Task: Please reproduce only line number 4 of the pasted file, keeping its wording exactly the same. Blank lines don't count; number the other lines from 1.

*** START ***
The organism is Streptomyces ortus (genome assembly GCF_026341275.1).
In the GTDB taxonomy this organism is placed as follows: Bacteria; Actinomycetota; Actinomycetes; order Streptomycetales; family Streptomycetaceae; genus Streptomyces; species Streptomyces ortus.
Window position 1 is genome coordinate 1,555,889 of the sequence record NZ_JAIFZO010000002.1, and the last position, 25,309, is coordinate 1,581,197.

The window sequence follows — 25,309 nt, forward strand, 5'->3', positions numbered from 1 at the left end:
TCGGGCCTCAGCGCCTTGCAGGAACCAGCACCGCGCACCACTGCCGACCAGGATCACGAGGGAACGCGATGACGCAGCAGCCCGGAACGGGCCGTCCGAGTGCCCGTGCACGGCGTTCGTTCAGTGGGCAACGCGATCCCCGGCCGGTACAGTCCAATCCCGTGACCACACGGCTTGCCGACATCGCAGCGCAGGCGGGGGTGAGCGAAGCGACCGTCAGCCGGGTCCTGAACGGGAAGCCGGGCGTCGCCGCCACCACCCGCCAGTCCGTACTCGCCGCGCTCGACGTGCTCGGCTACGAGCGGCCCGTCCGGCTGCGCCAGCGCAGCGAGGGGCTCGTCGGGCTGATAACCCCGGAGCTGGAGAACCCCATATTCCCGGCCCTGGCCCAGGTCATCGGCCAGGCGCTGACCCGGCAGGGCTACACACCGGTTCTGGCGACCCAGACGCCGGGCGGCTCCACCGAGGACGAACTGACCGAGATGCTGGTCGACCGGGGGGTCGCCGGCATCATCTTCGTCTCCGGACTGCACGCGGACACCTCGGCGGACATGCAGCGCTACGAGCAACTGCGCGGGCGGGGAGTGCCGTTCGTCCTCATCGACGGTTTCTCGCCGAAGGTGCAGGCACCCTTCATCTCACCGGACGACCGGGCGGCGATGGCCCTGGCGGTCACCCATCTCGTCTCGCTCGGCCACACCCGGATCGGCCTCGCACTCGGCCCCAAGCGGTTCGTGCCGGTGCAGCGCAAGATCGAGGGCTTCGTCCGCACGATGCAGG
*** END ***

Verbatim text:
The window sequence follows — 25,309 nt, forward strand, 5'->3', positions numbered from 1 at the left end: